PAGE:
Little boxes: Memoirs of loss

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I don’t know if it’s because the seasons are changing and the trees are making such a pretty show of time passing, but loss is on my mind. This weekend, Vancouver enjoyed brilliant autumn weather. We bundled up with hats and scarves, and walked around False Creek marvelling at the light on our City of Glass. When I tucked in, back at home, with a cup of tea, I went to my e-reading list, where I had bookmarked recent essays by two of my favourite writers, David Sedaris and Zadie Smith. Both pieces were meditations on loss — ghosts of their loved ones flittered between the lines.

Sedaris, a regular contributor to the New Yorker, is a beloved and prolific humorist. His memoirs have made me laugh over and over again. Me Talk Pretty One Day had my grade 11 English class laughing until we were in tears. Now, 10 years later, I’ve read most everything Sedaris has written. His recent memoir-essays are less bitter and acerbic than a decade ago, and more melancolic and reflective. Sedaris, now 56, writes tenderly about getting older and feeling the weight of time. The roles of his father, Lou, and his five siblings have morphed — after all, people change.

The biggest change in the Sedaris family happened in the last year. The piece I read this weekend, “Now We are Five”, made me teary-eyed again. Though this time I was somber as Sedaris described his family coping with the loss of Tiffany, his youngest sister, who took her own life last May, just weeks before her 50th birthday. In the summer, Sedaris and his extended family go to the beach, as they have every year, and fill the spaces their sister has left with witty comments and stoic explanations of her death: “How could anyone purposefully leave us, us, of all people?” asks Sedaris. “…though I’ve often lost faith in myself, I’ve never lost it in my family, in my certainty that we are fundamentally better than everyone else.”

Sedaris relates a scene of his father looking at items retrieved from Tiffany’s apartment after her suicide:

“Just awful,” my father whispered. “A person’s life reduced to one lousy box.”

I put my hand on his shoulder. “Actually, there are two of them.”

He corrected himself. “Two lousy boxes.”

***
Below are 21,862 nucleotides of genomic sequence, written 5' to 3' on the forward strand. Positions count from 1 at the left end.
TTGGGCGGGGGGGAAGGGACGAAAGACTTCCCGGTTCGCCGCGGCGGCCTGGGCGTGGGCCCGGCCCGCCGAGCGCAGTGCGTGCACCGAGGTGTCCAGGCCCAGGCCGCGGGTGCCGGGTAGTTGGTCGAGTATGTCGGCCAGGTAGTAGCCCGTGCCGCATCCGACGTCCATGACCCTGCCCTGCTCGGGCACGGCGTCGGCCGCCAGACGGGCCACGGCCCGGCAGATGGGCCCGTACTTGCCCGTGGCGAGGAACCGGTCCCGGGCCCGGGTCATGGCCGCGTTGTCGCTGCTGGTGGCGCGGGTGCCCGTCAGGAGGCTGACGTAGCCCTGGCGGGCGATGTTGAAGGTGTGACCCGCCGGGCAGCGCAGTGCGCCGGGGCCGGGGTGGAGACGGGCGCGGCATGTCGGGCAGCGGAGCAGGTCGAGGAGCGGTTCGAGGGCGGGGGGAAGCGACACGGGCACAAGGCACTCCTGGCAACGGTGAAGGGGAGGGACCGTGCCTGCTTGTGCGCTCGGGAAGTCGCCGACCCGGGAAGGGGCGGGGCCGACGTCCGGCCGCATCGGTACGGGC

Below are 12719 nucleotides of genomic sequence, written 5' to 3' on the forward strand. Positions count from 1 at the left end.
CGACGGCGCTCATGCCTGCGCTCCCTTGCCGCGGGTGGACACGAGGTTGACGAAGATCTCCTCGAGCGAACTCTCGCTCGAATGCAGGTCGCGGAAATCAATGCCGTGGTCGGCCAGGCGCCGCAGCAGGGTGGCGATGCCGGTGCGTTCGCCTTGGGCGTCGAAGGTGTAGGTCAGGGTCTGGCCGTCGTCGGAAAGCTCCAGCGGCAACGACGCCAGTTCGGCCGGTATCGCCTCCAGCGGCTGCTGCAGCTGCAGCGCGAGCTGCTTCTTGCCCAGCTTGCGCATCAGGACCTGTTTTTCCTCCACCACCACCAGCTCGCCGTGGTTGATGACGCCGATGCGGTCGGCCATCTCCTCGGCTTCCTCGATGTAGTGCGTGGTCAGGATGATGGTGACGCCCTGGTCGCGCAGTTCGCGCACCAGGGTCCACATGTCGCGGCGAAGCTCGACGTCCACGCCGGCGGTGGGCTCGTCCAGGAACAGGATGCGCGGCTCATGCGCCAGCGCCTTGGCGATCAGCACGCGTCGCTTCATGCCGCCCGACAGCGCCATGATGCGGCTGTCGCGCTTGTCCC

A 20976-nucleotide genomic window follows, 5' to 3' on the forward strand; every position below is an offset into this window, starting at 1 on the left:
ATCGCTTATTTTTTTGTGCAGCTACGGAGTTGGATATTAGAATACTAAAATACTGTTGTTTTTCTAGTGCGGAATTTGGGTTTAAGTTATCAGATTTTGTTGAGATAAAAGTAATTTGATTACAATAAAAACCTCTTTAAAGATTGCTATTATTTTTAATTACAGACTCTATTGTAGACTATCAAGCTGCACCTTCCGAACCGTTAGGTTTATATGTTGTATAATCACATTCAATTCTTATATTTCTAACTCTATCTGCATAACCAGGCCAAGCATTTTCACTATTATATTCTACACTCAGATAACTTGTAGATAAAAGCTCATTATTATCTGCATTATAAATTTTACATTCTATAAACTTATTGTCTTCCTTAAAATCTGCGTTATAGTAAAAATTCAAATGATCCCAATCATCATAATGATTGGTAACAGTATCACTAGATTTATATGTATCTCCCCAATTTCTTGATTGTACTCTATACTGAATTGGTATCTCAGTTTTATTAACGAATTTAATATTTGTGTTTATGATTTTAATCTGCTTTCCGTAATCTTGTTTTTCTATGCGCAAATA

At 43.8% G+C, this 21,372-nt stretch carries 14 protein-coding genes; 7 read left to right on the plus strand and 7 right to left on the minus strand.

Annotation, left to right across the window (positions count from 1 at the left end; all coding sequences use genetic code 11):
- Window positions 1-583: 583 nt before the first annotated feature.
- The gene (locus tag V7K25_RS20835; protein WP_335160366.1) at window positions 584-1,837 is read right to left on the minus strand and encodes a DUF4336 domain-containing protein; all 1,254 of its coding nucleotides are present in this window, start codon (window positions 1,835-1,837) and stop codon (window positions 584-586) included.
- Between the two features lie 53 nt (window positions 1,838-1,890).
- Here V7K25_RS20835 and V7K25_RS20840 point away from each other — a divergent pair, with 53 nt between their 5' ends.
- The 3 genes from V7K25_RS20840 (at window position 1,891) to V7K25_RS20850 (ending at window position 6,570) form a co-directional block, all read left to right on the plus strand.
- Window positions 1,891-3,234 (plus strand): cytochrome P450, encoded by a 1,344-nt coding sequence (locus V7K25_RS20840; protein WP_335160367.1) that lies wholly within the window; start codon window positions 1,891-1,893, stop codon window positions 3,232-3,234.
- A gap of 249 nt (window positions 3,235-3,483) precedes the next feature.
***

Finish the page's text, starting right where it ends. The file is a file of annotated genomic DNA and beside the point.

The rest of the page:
But what else is left when we are gone? I have been through countless albums and boxes of photos as the photo editor for this company. A person’s life transcends the tangible remnants of a life lived in memories, but usually, everything is put in a box — that’s how things arrive at our studio. When someone passes, we put our grief and sorrow in boxes and stash them away in attics and forgotten closets, and hope we aren’t asked to bring them out again. When enough time has passed, some of us do dust off the souvenirs, and come to terms with the loss. If I have read his essay correctly, Sedaris has found peace with the abundance — of family, love and memories — that is left in the wake of losing his sister.

In a pensive state, I read “Love In the Gardens” by Zadie Smith. Smith begins with light, humoured accounts of visiting the continent with her father, already in his 70s when she was just graduating from university. In Florence, hoping for a grand tour, à la Byron or Milton, Smith is stumped by her father’s easy contentment. He snaps photos of beautiful women, and enjoys the mediocre food and grimy accommodations. But they both find a little solace in the gardens: “No money has to be spent in a garden, and no awkward foreign conversation need be made, and no one thinks you odd or provincial if you consult your guidebook in front of a statue or a lake.”

Months after her father, Harvey, dies, Smith moves to Rome. She discovers the famous Borghese Gardens, which are inviting, where Florence’s Boboli Gardens were stand-offish. She is at home, and visits the gardens often to relax, and to ponder how, most of all, her father would have enjoyed Rome — the city they never visited together. In her early twenties, Smith thought her sudden wealth would give her father comfort. Instead, she finally recognizes, he felt fettered by its formality, customs and tradition. The Borghese Gardens would have offered Harvey a way to be wild.

At home (in London, I assume), she goes back to the memories she packed before she left.

When my father died I dashed to Rome leaving a lot undone. I’d packed what little I found in his room in a box and abandoned it in my basement. Two years later, when I returned, I had to go through his things properly. There was not much, but there were some photos of trips we’d taken together in France and Italy….He liked to get them blown up and sent to me in a large padded envelope, perfect as postcards and equally uninteresting.

She also discovers that her father had taken a photograph in Carcassonne, France, but never shared the photo with her, though it stands out for being “sublime” and “wild.” Smith sees her father again in the photo’s lush greenery and hills. See, these boxes of things, inert and unchanging, also lend new meaning to lives past.

At Echo, we are packing up now. It’s 5 o’ clock and everyone in the office is heading for the door. The sun is still out, so it’s warm enough to walk home. I’m going to kick up some leaves on the way. Fall won’t be here forever.